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CHEM 3321: Inorganic Chemistry (Chandler)

Here are some approaches and sources for your research project.

Thinking about topics

A great way to discover topics worth researching is to review science news for the general public. Browse through science news to read about current research, see the different ways in which topics in inorganic chemistry are important to the public, and learn how advances in inorganic chemistry are reported.

Science news

Library resources

You can also try to find articles aimed at the informed lay person (from newspapers and publications such as Scientific American, Discover, etc.).

Once you are comfortable with lay articles on the topic, look for review articles that are aimed at other scientists.  These will give you an good overview of the issues in the field.  You can search for review articles a number of ways including within a specific journal, within a database, or by searching review collections such as Annual Reviews.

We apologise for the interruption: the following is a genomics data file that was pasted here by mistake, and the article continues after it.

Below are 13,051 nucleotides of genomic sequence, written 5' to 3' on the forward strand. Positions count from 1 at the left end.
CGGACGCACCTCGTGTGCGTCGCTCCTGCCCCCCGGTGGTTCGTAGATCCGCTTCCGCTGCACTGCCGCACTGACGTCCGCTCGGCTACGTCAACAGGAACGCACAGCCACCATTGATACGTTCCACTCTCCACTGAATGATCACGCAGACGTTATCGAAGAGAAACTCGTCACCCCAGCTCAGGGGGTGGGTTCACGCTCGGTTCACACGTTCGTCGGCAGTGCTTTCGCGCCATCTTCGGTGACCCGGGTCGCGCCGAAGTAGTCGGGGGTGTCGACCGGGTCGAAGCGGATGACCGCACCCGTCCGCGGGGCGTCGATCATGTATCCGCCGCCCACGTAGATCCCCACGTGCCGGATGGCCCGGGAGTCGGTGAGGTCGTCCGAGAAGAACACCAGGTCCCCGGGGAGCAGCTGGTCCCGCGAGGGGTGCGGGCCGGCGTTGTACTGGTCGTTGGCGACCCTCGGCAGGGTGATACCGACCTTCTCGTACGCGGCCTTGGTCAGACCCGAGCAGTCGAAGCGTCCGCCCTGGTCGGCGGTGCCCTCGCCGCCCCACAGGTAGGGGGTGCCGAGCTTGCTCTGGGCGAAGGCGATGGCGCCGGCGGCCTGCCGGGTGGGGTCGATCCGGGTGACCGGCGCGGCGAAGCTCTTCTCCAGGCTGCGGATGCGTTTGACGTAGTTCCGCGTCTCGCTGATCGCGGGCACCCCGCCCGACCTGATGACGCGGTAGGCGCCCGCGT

Where can I learn more about my topic?

For quick, basic definitions and ideas to get you started, try Wikipedia.

For a more authoritative scientific encyclopedia that includes references, try AccessScience (whose content comes from the McGraw-Hill Encyclopedia of Science & Technology) or the Sage Reference Collection (this is especially rich for topics related to environmental issues).

When you're ready to find articles from scholarly journals, use the Article Databases.